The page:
clockWhen I take off my instructor hat and walk into a class as a participant, I have two expectations beyond the obvious (getting a good workout):

1. The class will start on time.
2. The class will end on time.

I understand there are exceptions to every rule and occasionally instructors get started a little late or run a bit long, but in general, I think it is important that we make a concerted effort to stick to the official schedule.

Why? For me, it comes down to being respectful of people's time and making sure members' expectations match up with reality.  If the schedule says class will run from 5:30 to 6:15 p.m., folks probably anticipate a 45-minute class that starts at 5:30 p.m. and ends at 6:15 p.m., and they should! There may be participants like the one in Krista's recent post who take extreme measures to be at class early. There may also be people who feel bad about leaving "early" in the event that class ends late. Straying from what is expected increases the likelihood that participants will leave feeling disappointed, frustrated or annoyed.

Whether you are a hyper-prepared instructor or a professional improviser, there are several things you can do to ensure you start on time and end on time. Below are my thoughts regarding time management in the cycle studio.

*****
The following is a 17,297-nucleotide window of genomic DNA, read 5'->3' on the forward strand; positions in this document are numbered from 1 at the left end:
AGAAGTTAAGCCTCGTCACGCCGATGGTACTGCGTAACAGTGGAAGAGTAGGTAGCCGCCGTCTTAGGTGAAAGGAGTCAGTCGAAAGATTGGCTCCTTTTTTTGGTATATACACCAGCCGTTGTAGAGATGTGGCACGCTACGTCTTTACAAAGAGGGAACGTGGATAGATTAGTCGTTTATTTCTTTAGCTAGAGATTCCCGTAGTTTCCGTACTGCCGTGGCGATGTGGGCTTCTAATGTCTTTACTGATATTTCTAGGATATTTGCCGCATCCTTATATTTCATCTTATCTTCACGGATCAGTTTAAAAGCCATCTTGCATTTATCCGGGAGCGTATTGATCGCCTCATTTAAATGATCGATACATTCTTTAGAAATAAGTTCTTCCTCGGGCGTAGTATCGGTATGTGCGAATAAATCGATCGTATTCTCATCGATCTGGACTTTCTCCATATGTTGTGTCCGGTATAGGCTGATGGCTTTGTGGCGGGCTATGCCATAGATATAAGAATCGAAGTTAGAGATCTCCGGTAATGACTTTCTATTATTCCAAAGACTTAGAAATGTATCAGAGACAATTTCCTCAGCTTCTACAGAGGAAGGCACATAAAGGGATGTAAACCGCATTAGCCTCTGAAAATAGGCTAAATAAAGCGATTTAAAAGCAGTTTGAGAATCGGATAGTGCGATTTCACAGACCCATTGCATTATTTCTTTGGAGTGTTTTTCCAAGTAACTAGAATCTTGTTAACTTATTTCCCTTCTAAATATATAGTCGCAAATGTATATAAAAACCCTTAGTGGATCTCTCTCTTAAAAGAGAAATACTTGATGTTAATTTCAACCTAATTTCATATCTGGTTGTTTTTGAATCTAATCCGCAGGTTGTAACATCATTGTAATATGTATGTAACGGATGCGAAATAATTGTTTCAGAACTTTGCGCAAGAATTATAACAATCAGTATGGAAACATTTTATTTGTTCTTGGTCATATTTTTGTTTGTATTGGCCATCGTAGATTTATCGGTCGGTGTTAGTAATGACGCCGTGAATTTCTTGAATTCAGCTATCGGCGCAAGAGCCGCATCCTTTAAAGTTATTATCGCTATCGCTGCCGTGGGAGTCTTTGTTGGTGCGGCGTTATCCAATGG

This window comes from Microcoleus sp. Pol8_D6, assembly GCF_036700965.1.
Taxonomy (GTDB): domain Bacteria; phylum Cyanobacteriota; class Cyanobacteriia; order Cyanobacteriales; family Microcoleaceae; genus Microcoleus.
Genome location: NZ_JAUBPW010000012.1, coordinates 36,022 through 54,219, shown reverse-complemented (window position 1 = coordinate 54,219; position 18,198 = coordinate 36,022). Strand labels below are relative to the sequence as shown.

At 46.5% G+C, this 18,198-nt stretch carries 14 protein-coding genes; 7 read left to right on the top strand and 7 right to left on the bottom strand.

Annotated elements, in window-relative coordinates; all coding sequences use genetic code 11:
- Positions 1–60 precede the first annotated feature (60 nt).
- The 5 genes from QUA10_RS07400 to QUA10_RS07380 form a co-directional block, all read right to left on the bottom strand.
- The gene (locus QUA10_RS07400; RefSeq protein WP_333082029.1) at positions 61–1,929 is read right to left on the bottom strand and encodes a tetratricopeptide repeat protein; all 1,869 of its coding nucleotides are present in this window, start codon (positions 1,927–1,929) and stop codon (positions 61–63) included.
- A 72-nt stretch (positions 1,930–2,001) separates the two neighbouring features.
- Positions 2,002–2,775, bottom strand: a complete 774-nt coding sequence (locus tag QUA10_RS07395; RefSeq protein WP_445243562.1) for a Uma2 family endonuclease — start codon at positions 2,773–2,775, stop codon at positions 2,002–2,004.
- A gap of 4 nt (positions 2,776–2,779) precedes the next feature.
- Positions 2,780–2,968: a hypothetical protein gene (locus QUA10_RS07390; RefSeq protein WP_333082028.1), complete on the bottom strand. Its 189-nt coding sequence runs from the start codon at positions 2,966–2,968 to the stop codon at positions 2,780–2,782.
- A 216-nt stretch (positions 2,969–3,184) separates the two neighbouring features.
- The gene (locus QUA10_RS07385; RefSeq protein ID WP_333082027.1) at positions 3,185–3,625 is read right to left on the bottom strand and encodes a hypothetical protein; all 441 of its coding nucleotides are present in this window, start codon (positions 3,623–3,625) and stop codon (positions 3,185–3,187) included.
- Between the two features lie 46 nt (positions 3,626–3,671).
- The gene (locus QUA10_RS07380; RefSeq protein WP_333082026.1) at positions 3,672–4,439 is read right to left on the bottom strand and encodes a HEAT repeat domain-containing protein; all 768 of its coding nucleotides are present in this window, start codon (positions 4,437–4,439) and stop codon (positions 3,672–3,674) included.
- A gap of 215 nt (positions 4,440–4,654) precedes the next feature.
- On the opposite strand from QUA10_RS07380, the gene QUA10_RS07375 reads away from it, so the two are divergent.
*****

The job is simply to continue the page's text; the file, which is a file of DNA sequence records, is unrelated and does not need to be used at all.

Arrive 15 minutes early. I don't just mean walking into the building 15 minutes before class starts; I mean walking into the studio dressed and ready to teach 15 minutes before class starts. This will give you time to get your music ready, test the microphone, adjust your bike settings, greet members, answer questions, and assist new participants with bike setup.

Read announcements before class starts. I typically turn on my microphone to make announcements 1 to 2 minutes before class begins. That way, when 5:15 a.m. or 5:30 p.m. hits, I am ready to push play and teach immediately. Every minute counts.

Have a plan. I don't like to feel unprepared and I also don't like looking at the clock, so my profiles are planned out down to the minute to avoid both of those situations. Preparing a thorough class plan allows me to focus on my participants instead of the time.

Be consistent with cool down. If you teach every Thursday from 5:30-6:30 p.m., pick a time when you will start cool down and stick with it. That way, even if you improvise in your classes, you know that when 6:25 p.m. (or whatever time you choose) rolls around, you better start slowing things down.

Stay focused. Talking too much can throw a wrench in class plans; I know, because it has happened to me. I can recall multiple occasions when I had to shorten hills or alter drills because I was long-winded with a story or something that was on my mind. Being conversational has its positives, but it is also important not to get too carried away.

What are your strategies for time management?

Originally posted 2013-04-11 12:34:24.

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